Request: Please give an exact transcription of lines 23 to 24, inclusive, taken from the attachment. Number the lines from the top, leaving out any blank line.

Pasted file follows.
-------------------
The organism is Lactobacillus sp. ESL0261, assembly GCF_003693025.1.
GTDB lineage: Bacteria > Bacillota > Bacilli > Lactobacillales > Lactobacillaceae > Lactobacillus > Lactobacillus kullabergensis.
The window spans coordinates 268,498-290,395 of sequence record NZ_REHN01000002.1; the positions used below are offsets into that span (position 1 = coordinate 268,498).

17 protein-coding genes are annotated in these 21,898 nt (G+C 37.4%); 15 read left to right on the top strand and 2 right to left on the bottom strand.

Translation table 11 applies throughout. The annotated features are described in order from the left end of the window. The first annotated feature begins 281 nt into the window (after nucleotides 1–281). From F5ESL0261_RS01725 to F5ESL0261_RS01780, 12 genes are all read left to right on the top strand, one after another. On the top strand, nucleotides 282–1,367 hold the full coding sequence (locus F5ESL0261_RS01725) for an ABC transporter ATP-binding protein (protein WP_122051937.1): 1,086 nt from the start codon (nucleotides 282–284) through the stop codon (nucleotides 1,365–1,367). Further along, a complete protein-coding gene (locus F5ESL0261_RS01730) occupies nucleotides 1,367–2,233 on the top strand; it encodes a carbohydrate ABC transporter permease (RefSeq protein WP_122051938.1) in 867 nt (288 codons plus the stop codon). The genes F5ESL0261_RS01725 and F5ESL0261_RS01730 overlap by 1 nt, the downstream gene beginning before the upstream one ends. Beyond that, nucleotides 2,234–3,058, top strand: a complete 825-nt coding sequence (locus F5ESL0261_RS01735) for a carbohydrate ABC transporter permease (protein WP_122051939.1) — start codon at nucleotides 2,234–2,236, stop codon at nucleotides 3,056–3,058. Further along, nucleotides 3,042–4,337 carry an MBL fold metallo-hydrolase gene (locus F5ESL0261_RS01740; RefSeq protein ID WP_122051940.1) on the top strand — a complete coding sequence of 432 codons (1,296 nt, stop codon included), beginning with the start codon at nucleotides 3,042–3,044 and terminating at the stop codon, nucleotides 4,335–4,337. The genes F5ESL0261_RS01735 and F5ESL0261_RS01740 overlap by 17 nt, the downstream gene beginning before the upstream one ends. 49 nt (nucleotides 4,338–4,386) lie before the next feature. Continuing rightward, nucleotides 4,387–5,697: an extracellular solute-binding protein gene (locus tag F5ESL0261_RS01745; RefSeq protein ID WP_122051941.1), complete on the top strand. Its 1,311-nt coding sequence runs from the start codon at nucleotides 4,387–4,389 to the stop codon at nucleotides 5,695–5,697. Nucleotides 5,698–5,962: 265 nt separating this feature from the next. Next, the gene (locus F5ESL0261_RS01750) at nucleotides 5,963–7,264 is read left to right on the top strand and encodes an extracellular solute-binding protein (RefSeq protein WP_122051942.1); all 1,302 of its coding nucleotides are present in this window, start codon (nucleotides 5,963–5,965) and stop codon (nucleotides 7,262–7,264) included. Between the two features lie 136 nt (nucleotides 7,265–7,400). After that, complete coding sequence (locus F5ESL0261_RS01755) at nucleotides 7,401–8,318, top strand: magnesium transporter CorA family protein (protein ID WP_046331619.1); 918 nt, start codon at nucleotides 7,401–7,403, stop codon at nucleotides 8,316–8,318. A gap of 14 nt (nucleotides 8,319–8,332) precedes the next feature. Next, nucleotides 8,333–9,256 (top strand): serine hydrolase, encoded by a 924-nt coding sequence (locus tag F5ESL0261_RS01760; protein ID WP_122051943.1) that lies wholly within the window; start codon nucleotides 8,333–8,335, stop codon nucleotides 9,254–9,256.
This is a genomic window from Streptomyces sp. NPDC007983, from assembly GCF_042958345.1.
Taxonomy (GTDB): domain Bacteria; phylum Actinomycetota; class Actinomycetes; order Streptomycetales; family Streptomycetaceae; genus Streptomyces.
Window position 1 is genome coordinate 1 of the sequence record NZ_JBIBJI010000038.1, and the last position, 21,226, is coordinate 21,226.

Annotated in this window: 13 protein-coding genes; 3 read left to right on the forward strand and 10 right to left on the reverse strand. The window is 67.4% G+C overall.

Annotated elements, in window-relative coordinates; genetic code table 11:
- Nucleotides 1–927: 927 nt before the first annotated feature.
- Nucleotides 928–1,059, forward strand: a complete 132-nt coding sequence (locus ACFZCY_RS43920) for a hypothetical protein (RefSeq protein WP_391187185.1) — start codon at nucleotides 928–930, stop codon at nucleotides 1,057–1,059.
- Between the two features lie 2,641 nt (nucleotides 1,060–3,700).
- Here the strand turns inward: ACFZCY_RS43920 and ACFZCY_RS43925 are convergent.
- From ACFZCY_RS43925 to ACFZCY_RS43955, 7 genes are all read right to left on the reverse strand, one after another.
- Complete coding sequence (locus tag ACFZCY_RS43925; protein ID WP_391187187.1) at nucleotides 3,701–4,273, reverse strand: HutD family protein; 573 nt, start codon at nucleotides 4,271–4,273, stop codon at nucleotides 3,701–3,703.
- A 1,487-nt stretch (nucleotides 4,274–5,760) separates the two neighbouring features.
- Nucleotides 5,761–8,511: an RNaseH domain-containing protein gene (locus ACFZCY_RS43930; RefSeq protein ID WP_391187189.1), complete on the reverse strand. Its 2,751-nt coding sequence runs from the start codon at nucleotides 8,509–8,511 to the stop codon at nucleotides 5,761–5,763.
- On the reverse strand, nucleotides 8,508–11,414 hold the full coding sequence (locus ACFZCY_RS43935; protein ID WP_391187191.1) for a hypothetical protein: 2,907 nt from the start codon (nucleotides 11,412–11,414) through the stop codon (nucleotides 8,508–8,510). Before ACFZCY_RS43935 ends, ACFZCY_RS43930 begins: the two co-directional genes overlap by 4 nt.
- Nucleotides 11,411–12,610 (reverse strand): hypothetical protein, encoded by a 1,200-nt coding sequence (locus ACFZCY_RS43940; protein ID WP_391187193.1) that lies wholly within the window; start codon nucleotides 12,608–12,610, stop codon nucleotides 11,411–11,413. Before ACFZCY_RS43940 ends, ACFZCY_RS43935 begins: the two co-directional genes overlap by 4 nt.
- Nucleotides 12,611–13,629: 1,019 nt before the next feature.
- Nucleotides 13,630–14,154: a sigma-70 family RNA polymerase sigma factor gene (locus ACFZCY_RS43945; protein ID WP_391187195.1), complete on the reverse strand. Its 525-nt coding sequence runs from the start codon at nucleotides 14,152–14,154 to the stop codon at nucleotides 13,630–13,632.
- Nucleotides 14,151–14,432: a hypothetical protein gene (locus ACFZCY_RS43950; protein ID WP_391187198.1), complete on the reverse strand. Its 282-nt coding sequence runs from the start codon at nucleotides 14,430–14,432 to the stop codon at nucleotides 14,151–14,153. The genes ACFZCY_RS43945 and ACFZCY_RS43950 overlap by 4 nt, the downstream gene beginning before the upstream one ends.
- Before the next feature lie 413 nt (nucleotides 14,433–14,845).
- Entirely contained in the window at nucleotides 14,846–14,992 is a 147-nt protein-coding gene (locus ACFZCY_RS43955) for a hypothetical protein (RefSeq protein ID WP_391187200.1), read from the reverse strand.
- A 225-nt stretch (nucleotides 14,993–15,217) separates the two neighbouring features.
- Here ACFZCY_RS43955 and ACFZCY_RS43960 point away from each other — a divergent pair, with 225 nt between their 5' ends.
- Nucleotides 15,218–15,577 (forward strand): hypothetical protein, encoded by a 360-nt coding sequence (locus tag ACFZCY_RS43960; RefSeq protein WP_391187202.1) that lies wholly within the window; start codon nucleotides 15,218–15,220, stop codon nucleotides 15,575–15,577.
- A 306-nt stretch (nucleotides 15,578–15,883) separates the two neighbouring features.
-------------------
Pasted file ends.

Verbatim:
- Nucleotides 14,151–14,432: a hypothetical protein gene (locus ACFZCY_RS43950; protein ID WP_391187198.1), complete on the reverse strand. Its 282-nt coding sequence runs from the start codon at nucleotides 14,430–14,432 to the stop codon at nucleotides 14,151–14,153. The genes ACFZCY_RS43945 and ACFZCY_RS43950 overlap by 4 nt, the downstream gene beginning before the upstream one ends.
- Before the next feature lie 413 nt (nucleotides 14,433–14,845).